Full Review Members Only (1069 words).

Media Reviews
The Washington Post - Chris Bohjalian

Blake... does have a [good] story to tell, though occasionally it gets lost amid her efforts to ratchet up the drama.

Christian Science Monitor

Unfortunately, there have been an awful lot of books about World War II, and The Postmistress, while intelligent and well meaning, doesn’t ultimately have much new to add... the dialogue lacks snap... and [Blake] engages in expository overload that’s really not needed for such a well-known tale.

Entertainment Weekly

[L]ikely be snapped up by book clubs. There's both exquisite pain and pleasure to be found in these pages, which jump from the mass devastation in Europe to the intimate heartaches of an American small town....A-

USA Today

The Postmistress possesses the sentimental quaintness of the The Guernsey Literary and Potato Peel Pie Society, but its spark comes from its enduring message about the need for humanity to step up and fight anyone and anything that threatens our fragile moral code.

Publishers Weekly

Blake captures two different worlds...with a deft sense of character and plot, and a perfect willingness to take on big, complex questions, such as the merits of truth and truth-telling in wartime.

Kirkus Reviews

The loose ends that plague every tale and the fractional nature of knowing are the central themes of this narrative, which plays with the idea of storytelling. Quietly effective work from first novelist Blake.

Booklist

Starred Review. Matching harrowing action with reflection, romance with pathos, Blake’s emotional saga of conscience and genocide is poised to become a best-seller of the highest echelon.

Library Journal

Starred Review. Even readers who don't think they like historical novels will love this one and talk it up to their friends. Highly recommended for all fans of beautifully wrought fiction.

Reader Reviews
Valerie F.

Disappointing
I wanted to like this book, especially because the premise seemed to have a lot of potential and was interesting in theory. Unfortunately, I don't think the author did well with it all, taking on a bit too much and not doing much with it after all. ...   Read More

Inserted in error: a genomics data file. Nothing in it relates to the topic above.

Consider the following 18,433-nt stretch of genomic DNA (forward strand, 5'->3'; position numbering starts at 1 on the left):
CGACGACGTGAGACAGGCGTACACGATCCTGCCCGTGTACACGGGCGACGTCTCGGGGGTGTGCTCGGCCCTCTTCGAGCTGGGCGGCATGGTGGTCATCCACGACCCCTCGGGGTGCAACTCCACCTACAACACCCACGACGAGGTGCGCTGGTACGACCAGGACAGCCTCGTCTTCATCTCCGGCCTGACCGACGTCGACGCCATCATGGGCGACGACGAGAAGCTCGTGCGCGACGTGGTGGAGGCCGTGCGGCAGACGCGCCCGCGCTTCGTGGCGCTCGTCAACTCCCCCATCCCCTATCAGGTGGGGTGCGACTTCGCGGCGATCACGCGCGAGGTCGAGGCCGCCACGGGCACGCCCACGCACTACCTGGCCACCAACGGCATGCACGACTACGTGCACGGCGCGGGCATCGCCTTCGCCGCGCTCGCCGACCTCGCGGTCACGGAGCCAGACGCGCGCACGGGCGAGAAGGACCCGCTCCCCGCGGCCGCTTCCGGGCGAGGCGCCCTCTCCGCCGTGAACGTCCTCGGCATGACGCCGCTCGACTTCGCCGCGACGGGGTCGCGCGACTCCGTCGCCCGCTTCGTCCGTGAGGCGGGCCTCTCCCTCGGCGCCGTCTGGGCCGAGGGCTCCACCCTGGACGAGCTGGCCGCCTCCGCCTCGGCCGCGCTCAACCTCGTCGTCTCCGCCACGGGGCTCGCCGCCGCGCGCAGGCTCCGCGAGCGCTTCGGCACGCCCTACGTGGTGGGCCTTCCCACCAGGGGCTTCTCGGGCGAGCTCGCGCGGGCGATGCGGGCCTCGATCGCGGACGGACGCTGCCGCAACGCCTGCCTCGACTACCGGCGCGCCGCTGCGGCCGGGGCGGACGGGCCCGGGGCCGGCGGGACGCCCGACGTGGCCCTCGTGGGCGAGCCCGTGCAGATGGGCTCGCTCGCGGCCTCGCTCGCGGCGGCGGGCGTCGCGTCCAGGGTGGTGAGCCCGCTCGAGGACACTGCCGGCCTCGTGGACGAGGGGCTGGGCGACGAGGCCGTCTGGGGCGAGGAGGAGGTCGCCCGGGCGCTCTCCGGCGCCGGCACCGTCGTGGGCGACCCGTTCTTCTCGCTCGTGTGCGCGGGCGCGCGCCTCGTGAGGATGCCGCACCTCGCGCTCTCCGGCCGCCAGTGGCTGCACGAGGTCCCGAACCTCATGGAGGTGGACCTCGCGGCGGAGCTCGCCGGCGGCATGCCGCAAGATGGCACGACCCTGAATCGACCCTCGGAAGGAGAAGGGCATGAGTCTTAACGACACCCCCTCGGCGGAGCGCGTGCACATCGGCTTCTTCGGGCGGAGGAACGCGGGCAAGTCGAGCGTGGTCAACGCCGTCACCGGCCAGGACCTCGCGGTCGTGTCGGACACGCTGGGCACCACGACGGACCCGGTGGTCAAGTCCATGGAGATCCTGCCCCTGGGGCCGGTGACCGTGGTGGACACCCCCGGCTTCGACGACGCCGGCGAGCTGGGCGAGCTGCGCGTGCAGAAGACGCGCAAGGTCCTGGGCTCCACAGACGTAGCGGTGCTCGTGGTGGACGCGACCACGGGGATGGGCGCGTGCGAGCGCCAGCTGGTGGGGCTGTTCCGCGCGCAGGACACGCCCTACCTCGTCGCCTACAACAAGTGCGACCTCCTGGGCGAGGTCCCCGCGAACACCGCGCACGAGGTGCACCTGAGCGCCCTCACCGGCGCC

Aprile G

Promise unfulfilled
The Postmistress started with promise--the first chapter crackled with sharply described characters and situations, and set up the expectation of an engaging story. Unfortunately, this made the book's sloppy descent, with predictable turns, murky ...   Read More

Suzanne G.

A Winner!
I really enjoyed this book. With three main characters but each so different, the meshing of these three people during WWII is very satisfactory. Humor, particularly with Iris and her doctor, is subtle, and that special scene actually made me laugh ...   Read More

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The Blitz
Following Hitler's invasion of Poland in September 1939, Great Britain and France declared war on Germany. After Poland and France surrendered, German intelligence sources believed that the British, too, were close to capitulation after their retreat from Dunkirk in battle between the Allies and Germany, and that a strategy similar to the heavy shelling and bombing used against Poland would likewise lead to a quick victory. The first attacks by the German Air Force (Luftwaffe) in the summer of 1940 focused on destroying the British Royal Airforce (RAF) by bombing airfields and RAF factories.

On August 25 1940, Luftwaffe bombers drifted off course from their military targets on the outskirts of London, and dropped bombs in...